See:Syria 1


See: Syria 2

Why not get the job out of the way quickly. Destroying these state sponsored breeding grounds. They are not going away by themselves. Maybe a night air raid with the correct ammunition. Then give the jihadists a little of their own deception.

Give them some unofficial explanation like, "Oh, sorry. It was night a job and we may have got the coordinates wrong." And, if they rebuild the barracks repeat the process. Deception is not a commodity solely owned by the Jihadists. Let's give them a taste of their own medicine. Further, the quicker the war is over the more American and British (and other) lives will be saved.

7/08/2005 06:23:00 PM  
Blogger Doug said...

'Rat: Your man Hitch was at it again.

Ron Reagan just proved that brilliance is not hereditary.
On MSNBC's Connected: Coast to Coast, Christopher Hitchens from Vanity Fair was involved in a complete verbal undressing of Ron Reagan. Reagan, like all the other feel first, hate Bush second, think last lefties, is so intent on re-writing history to make the case that the war in Iraq was illegitimate, got boxed around the ears by Hitchens.
Here's the exchange:
. RadioBlogger.

7/08/2005 06:30:00 PM  
Blogger Doug said...

Don't THEY have free speech rights too?

7/08/2005 06:32:00 PM  
Blogger CAHMD52 said...

If we were not living in Bizarro world, the Syrians would have been taken out at least two years ago by a combined Israeli-American operation. The presence of a nascent democracy in Lebanon ironically might preclude such an operation. However, stranger things have happened in history. Perhaps in some parallel universe, it is "presently" occuring.

7/08/2005 06:32:00 PM  
Blogger desert rat said...

The problem with Bush & Co. is that we stopped, well before the job was done. we got bogged down in this 'nation building' program in Iraq before the war was over.
When I read reports that the USMC is great at building soccer fields and schools I cringe.
We take the best shock troops in the world and assign them Peace Corps missions.
If we need soccer fields and schools in Iraq we had best hire contractors.
The very problem that Rummy laments, misuse of the Military in lieu of Civil Service types in the US, we implement in the war zone.

7/08/2005 06:51:00 PM  
Blogger CAHMD52 said...

To Said:

I think one of AQ's weaknesses is what the PLO and the IRA have-friendly/supportive Western Governments. The left is an indirect ally-the two would have a falling out faster than you can say Hitler-Stalin Pact: they are ultimately incompatible but they have the same strategic objective-the elimination of the US as a super power. The true and "intelligent" (George Galloway comes to mind) leftists, cynics that they are, understand all this. But they are willing to ride the AQ tiger. Stalin, even though initially surprised, was not shy about expending a lot of human capital to kill the Nazi tiger. I don't think there is anybody on the left today that could or would do the same today. They're not called euroweenies for nothing.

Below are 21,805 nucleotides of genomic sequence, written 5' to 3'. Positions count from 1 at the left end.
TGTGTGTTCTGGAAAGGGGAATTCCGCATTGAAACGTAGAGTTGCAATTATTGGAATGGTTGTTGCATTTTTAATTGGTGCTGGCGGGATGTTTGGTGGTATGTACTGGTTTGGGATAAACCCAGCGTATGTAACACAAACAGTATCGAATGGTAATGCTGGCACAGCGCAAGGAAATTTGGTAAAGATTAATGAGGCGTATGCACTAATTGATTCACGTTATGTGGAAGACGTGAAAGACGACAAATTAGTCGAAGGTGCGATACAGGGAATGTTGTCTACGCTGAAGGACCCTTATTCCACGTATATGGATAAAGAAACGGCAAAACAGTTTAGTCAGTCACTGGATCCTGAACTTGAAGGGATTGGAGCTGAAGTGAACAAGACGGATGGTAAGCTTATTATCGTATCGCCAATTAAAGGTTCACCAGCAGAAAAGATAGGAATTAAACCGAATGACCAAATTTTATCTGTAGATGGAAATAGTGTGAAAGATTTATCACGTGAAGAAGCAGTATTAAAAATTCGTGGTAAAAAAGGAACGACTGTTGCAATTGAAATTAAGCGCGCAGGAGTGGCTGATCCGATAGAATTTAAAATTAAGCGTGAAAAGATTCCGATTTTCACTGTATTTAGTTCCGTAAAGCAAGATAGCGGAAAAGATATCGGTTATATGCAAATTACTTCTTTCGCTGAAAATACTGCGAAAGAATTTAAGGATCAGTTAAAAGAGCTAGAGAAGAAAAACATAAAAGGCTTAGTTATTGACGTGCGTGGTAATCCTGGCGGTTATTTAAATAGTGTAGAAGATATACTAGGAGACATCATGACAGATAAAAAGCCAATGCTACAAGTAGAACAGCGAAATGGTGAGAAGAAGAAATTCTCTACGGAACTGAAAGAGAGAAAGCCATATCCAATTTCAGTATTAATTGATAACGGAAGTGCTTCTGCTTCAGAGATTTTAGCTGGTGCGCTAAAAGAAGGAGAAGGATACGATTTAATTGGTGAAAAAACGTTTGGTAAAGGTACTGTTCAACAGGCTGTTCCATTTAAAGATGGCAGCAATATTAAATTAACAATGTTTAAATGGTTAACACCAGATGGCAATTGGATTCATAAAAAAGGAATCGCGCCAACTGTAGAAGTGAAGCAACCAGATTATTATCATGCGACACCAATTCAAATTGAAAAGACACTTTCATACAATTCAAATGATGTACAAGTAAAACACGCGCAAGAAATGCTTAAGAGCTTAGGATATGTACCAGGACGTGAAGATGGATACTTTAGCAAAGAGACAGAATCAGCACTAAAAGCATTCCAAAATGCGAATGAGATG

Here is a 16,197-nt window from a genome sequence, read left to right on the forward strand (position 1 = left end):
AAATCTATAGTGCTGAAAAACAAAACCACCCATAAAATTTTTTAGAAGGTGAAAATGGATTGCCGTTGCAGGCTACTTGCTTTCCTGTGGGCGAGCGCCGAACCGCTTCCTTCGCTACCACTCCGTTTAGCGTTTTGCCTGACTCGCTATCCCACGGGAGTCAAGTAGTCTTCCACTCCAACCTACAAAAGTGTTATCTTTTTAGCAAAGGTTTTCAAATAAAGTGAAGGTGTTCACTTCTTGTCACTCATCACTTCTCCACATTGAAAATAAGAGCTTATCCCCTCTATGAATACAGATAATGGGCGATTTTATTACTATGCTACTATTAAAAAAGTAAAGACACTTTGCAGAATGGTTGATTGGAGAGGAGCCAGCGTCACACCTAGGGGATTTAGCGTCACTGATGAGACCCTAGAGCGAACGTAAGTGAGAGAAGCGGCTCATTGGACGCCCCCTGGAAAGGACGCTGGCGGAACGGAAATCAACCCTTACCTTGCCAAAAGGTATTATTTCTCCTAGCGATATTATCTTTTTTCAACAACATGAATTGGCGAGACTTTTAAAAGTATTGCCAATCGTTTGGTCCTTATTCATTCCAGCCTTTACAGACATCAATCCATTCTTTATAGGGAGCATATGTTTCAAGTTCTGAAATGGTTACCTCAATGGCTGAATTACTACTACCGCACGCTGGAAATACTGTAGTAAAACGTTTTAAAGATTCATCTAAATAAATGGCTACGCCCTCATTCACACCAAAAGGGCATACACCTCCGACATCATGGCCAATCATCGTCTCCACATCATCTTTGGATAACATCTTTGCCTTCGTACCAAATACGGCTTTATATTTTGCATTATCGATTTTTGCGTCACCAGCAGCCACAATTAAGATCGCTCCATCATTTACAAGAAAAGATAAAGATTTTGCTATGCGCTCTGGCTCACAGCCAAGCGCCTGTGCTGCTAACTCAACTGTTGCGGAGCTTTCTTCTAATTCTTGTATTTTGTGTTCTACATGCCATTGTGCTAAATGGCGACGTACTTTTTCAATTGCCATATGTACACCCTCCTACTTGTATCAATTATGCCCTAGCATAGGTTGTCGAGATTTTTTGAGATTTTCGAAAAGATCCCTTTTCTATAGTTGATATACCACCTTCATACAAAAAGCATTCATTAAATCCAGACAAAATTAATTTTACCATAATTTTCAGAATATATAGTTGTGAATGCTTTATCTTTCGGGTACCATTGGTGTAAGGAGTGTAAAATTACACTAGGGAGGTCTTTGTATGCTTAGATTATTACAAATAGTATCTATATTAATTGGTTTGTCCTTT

7/08/2005 06:57:00 PM  
Blogger Tony said...


We ARE living in Bizarro world.

Half of the people in the US think this world war is OPTIONAL, and they are opting out.

Isolationism is a familiar American propensity. After all, everyone who emigrated here did so to get away from all the rest of the world's BS.

But in a world war, burying one's head in the sand of TV-nirvana and People magazine is not a helpful option.

While the last exercise of this tendency of the American public to disdain war (cut'n'run) led to horrific death and destruction when we "lost" the war in Vietnam, it really worked out okay for the liberal Anti-War people. >>Hey man, the war ended, what could be better than that?<<

I'm afraid if that same attitude of "I'm okay, f- everyone else" prevails in this war, or this decade, it's not going to work out okay for anyone.

Does anyone know where I can buy a bumper sticker that says:

7/08/2005 06:57:00 PM  
Blogger Marcus Aurelius said...

Whoops my bad.

At the end of my last comment I should have said.

Inta (??, I don't know if IOTM is a boy or girl, so I default to the masculine pronoun) assan talib, mumtaz hada!

7/08/2005 07:10:00 PM  
Blogger Doug said...

Well London's Over.
Will Wretch do a piece on Aruba?
Anybody here threatened by the hurricane?
How's Cheney's ticker?
...oh yeah, one more
London-Related Item:
Crap, how am I going to sleep tonight?
I am consumed with fear of a backlash, and of course, anxiety over Aruba.

7/08/2005 07:13:00 PM  
Blogger Doug said...

Ta Da!

7/08/2005 07:14:00 PM